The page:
Hick Well Mill

This was John Burnley's mill.

It was he who is said to have set up a rag machine in his barn in around 1813, worked by donkey power, and in competition with Benjamin Law's early experiments to produce shoddy. By the time Hick Lane mill was built the new product was clearly viable, and he was one of those originally involved there

Some time later John set up on his own at Hick Well nearby. This venture seems to have prospered in his time, and the firm is said to have been making druggets and pilot cloths, described as Batley's special line.

Although the Parliamentary Reform Act of 1832, in introducing a £10 property qualification, did little to satisfy the working classes, it did extent the male franchise to manufacturers such as John, and its passing is commemorated by the tablet now on the wall of the former lodge and mentioned on the blue plaque illustrated here.

The firm was clearly using shoddy, for when John died in 1836 in his will, seemingly envisaging sons Abraham, Samuel and Jacob carrying on the business, he specified that son John was to have the use of one rag machine and other equipment subject to an annual fee.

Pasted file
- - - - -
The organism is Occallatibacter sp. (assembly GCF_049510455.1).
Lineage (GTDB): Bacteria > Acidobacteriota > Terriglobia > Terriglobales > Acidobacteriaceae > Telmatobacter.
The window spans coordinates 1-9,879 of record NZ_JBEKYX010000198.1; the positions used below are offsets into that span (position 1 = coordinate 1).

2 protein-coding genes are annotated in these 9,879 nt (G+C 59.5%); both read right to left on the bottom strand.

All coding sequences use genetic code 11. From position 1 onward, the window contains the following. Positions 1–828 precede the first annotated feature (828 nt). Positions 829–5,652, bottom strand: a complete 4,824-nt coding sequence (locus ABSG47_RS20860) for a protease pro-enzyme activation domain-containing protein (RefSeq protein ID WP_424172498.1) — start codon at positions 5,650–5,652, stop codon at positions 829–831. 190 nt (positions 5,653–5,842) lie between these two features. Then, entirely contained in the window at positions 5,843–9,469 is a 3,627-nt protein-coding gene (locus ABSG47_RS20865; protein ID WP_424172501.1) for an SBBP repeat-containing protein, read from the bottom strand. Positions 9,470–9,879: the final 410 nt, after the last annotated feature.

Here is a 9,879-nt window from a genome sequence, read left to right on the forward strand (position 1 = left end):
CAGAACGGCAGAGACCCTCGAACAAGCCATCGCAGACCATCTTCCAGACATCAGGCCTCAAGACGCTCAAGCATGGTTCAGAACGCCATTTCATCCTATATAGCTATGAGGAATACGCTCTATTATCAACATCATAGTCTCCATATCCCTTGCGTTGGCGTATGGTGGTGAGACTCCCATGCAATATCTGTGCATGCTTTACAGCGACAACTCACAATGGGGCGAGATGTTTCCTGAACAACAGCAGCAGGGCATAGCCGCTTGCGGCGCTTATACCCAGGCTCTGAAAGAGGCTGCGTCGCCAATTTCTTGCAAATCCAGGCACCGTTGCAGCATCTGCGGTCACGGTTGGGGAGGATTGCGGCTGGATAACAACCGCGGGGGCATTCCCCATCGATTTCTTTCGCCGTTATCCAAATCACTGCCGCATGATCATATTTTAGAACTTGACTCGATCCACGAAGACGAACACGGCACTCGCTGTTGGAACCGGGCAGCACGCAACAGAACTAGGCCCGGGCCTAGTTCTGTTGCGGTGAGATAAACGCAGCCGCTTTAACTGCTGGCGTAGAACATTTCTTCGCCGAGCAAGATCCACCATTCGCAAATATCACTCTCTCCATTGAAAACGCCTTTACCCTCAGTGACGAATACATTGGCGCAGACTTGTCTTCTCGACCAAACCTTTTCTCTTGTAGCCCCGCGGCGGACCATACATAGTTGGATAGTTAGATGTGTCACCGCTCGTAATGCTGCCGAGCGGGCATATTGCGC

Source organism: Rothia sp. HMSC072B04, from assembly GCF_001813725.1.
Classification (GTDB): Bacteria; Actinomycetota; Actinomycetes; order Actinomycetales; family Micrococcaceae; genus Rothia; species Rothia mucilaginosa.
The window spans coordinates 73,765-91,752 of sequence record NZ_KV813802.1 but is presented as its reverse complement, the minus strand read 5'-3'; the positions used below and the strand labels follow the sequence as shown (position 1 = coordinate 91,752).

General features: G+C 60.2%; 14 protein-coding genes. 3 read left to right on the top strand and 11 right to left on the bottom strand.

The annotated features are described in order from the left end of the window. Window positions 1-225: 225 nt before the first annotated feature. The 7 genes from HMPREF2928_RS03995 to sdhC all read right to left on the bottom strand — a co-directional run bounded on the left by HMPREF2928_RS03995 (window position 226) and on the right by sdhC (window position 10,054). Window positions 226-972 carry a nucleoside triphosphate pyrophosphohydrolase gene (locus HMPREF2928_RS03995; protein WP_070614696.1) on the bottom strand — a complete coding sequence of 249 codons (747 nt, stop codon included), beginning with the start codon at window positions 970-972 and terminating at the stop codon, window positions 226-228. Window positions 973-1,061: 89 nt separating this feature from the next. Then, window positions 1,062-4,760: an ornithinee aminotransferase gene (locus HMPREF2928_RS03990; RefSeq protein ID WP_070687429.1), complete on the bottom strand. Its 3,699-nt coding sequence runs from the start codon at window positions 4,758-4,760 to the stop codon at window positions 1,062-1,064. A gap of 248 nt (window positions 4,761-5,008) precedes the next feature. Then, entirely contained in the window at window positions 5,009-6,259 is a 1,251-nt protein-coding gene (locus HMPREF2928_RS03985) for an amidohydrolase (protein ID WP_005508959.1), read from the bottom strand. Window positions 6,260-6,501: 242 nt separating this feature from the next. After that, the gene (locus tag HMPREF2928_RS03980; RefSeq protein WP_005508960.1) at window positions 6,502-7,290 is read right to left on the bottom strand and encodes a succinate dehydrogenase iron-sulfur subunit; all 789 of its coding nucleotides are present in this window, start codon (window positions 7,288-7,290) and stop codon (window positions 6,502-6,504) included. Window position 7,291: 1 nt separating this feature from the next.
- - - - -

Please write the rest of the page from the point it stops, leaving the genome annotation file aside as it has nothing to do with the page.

Willans tells us that somehow the sons did not do so well as their father, and by 1861 the mill was for sale.


image collection V E Tomlinson

It must have been then that it was bought by Sheards, who took on premises equipped for the full process of making cloth, with machines for scribbling and carding, spinning, weaving and finishing, not forgetting rooms for rag grinding. There seems to have been some rebuilding under the Sheard regime, and towards the end of their period of ownership the configuration of buildings was similar to that shown here, though the chimney was is a replacement of one formerly close to the turret of the central building, and the walkways may be a later addition.

It remained in their hands until the firm went into liquidation in 1907. It too was sold,and by the 1920s was in the occupation ofthe firm of James Hunt, importers and exporters of woollen and cotton rags. They too have gone, but some parts of the buildings remain in use, though sadly the farther substantial block in my illustration, and what were probably once weaving sheds beyond, have been destroyed in a recent fire.